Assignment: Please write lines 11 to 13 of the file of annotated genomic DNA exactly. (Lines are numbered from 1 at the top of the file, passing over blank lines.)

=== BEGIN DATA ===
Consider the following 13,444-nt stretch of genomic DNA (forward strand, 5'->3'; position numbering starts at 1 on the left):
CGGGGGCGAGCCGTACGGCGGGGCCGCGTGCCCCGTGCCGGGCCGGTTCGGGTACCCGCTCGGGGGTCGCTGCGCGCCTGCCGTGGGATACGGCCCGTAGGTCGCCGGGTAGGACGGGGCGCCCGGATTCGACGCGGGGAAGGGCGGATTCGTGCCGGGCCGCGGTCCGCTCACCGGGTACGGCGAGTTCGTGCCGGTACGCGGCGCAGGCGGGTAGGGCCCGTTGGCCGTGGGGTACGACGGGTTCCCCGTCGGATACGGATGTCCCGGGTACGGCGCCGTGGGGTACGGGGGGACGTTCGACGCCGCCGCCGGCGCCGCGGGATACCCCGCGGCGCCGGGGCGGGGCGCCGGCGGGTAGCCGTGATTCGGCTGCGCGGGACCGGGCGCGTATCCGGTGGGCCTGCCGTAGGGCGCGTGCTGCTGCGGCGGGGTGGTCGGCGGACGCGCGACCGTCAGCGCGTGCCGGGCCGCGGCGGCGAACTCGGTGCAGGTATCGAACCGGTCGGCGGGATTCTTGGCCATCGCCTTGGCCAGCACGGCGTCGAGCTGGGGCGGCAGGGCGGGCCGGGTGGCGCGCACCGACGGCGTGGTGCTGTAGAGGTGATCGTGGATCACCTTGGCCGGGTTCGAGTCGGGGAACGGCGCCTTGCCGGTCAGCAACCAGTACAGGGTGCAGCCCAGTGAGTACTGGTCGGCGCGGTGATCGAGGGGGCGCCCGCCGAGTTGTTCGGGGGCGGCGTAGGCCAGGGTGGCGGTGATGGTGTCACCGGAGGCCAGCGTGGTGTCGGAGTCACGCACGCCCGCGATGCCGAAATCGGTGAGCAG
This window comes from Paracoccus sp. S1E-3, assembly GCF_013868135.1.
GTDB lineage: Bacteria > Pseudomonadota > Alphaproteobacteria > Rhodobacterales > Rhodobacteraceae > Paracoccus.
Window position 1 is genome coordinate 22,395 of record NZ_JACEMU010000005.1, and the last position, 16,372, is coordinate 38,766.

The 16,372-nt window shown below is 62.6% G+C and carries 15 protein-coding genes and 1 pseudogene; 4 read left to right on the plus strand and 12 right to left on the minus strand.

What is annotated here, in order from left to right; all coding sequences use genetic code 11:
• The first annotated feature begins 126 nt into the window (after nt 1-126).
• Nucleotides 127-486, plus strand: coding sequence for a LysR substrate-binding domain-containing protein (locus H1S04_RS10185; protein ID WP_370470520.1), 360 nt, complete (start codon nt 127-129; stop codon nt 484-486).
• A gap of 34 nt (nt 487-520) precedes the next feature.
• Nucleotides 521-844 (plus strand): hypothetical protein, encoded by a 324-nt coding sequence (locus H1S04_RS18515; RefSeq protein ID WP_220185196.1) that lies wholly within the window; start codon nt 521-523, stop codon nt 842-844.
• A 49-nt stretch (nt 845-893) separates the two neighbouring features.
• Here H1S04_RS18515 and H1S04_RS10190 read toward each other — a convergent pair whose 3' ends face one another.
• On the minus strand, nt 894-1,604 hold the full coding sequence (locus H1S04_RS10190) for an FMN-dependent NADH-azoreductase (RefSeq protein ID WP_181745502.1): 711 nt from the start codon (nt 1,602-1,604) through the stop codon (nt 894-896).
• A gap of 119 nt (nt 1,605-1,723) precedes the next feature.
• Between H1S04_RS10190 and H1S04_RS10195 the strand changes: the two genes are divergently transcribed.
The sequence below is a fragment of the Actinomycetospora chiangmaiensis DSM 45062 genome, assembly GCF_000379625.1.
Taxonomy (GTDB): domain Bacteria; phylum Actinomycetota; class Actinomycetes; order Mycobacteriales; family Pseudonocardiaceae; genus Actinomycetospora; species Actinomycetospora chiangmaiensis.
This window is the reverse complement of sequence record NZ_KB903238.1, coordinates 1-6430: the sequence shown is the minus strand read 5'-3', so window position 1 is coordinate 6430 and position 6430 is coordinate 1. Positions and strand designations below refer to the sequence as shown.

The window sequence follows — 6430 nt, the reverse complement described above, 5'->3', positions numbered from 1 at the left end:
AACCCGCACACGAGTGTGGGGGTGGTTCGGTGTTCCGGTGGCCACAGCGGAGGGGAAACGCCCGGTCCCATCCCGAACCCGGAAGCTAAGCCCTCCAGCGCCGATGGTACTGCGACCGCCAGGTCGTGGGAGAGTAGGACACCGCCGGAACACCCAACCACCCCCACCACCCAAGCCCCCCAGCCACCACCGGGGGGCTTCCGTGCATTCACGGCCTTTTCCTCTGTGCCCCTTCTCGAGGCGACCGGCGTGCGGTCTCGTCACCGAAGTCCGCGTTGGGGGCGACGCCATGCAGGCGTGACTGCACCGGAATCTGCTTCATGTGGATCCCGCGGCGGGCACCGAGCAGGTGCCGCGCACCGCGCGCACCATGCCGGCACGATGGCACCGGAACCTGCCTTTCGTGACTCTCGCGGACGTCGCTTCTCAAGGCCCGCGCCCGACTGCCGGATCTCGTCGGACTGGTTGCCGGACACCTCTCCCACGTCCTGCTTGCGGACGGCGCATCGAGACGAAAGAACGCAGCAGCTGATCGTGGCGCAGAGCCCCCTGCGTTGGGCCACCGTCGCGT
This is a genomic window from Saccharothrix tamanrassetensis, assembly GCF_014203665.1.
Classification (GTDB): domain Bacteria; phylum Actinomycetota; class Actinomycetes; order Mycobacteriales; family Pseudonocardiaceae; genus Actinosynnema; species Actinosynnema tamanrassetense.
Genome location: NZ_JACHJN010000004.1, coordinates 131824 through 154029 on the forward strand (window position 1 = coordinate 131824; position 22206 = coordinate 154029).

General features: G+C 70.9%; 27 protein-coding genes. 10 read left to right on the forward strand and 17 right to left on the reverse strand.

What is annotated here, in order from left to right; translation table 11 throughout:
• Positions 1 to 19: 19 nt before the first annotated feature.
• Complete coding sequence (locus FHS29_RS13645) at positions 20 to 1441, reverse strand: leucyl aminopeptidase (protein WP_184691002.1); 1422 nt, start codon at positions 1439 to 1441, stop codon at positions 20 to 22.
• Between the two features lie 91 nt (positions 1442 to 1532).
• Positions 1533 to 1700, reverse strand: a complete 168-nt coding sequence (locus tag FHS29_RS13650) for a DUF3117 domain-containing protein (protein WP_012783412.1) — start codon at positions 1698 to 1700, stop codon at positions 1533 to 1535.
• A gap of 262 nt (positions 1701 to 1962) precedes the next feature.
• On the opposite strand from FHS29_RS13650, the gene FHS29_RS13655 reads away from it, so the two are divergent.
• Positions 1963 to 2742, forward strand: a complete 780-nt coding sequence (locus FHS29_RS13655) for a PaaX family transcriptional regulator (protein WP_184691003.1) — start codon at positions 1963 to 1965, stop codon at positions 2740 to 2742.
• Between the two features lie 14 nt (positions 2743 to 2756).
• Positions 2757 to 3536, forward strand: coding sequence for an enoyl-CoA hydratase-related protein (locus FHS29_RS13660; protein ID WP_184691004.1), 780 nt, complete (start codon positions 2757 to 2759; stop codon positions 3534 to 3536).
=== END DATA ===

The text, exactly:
• Nucleotides 521-844 (plus strand): hypothetical protein, encoded by a 324-nt coding sequence (locus H1S04_RS18515; RefSeq protein ID WP_220185196.1) that lies wholly within the window; start codon nt 521-523, stop codon nt 842-844.
• A 49-nt stretch (nt 845-893) separates the two neighbouring features.
• Here H1S04_RS18515 and H1S04_RS10190 read toward each other — a convergent pair whose 3' ends face one another.